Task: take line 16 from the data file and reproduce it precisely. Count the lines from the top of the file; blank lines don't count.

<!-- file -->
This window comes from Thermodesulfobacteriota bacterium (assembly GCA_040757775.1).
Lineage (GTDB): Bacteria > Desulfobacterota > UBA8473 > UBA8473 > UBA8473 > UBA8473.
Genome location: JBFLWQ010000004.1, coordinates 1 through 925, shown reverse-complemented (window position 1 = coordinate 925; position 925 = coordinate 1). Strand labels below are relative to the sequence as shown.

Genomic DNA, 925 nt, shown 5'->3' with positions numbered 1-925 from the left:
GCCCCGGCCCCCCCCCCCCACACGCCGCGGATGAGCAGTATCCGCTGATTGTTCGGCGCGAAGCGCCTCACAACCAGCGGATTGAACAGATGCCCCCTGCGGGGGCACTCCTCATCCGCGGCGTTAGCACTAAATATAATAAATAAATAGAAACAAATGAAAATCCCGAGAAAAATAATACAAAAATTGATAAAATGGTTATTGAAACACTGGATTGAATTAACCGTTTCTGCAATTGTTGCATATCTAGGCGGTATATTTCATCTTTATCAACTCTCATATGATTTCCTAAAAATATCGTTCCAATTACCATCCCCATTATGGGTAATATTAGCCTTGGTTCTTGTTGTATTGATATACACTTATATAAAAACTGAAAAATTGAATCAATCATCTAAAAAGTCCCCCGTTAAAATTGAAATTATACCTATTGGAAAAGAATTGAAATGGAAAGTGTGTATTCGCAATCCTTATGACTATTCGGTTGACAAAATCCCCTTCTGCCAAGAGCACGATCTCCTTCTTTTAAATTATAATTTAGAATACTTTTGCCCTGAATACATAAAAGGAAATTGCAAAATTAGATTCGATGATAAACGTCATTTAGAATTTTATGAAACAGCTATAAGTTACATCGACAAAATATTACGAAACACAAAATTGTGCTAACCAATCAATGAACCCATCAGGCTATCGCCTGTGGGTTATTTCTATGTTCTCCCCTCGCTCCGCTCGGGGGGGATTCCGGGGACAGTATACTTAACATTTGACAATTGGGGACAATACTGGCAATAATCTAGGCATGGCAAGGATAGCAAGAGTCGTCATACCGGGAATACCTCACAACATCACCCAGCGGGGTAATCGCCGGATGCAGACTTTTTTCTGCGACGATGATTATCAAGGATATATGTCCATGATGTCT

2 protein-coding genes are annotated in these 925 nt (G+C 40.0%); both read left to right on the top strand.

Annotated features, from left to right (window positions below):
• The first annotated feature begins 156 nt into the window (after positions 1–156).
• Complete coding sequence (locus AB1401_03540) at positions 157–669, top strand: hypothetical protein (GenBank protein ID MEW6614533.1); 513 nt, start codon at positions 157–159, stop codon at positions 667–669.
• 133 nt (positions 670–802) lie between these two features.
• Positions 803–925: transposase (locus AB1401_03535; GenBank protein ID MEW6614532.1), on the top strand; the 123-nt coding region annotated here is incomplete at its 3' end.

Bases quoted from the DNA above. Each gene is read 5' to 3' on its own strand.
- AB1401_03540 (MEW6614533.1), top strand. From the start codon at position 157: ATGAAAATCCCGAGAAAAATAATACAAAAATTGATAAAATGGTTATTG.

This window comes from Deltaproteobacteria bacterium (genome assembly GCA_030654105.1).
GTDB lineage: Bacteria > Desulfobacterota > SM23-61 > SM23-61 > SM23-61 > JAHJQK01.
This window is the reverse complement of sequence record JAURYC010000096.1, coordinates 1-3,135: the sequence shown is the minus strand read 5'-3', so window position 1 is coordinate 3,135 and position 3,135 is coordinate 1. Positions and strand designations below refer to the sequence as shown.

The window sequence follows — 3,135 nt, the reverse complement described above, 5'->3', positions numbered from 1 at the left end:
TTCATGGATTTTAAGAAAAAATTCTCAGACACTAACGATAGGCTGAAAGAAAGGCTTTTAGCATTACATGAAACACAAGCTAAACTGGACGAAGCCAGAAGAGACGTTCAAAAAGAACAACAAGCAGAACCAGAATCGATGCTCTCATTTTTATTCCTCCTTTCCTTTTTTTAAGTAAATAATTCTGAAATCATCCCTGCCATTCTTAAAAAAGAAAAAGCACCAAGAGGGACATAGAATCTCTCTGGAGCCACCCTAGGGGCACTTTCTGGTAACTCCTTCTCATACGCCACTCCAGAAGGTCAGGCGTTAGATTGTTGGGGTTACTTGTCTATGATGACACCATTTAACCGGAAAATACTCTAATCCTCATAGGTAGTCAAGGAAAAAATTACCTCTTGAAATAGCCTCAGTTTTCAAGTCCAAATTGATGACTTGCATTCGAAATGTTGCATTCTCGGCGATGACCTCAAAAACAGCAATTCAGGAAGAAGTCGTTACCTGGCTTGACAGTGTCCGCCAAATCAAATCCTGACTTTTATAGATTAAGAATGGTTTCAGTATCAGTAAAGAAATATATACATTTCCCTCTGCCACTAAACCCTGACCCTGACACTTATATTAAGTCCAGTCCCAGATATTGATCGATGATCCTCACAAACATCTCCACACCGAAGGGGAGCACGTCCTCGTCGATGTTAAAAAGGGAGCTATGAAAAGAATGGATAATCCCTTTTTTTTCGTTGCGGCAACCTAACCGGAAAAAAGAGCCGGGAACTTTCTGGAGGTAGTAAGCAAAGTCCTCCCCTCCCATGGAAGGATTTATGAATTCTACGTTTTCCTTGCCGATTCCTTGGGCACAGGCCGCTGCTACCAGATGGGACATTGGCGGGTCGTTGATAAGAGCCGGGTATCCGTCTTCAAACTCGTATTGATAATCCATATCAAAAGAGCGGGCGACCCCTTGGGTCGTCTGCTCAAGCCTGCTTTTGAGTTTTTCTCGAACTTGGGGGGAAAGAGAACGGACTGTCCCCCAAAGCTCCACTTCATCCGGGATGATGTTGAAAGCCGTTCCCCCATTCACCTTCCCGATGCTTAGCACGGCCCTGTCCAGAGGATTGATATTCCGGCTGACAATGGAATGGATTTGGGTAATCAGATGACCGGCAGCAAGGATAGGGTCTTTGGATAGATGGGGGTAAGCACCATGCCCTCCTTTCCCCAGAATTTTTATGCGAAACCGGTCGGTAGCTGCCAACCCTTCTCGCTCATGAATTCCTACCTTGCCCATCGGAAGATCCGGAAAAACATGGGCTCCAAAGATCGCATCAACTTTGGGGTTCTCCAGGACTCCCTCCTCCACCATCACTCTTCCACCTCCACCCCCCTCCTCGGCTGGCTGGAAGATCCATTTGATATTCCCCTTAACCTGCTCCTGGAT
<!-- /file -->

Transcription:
This window is the reverse complement of sequence record JAURYC010000096.1, coordinates 1-3,135: the sequence shown is the minus strand read 5'-3', so window position 1 is coordinate 3,135 and position 3,135 is coordinate 1. Positions and strand designations below refer to the sequence as shown.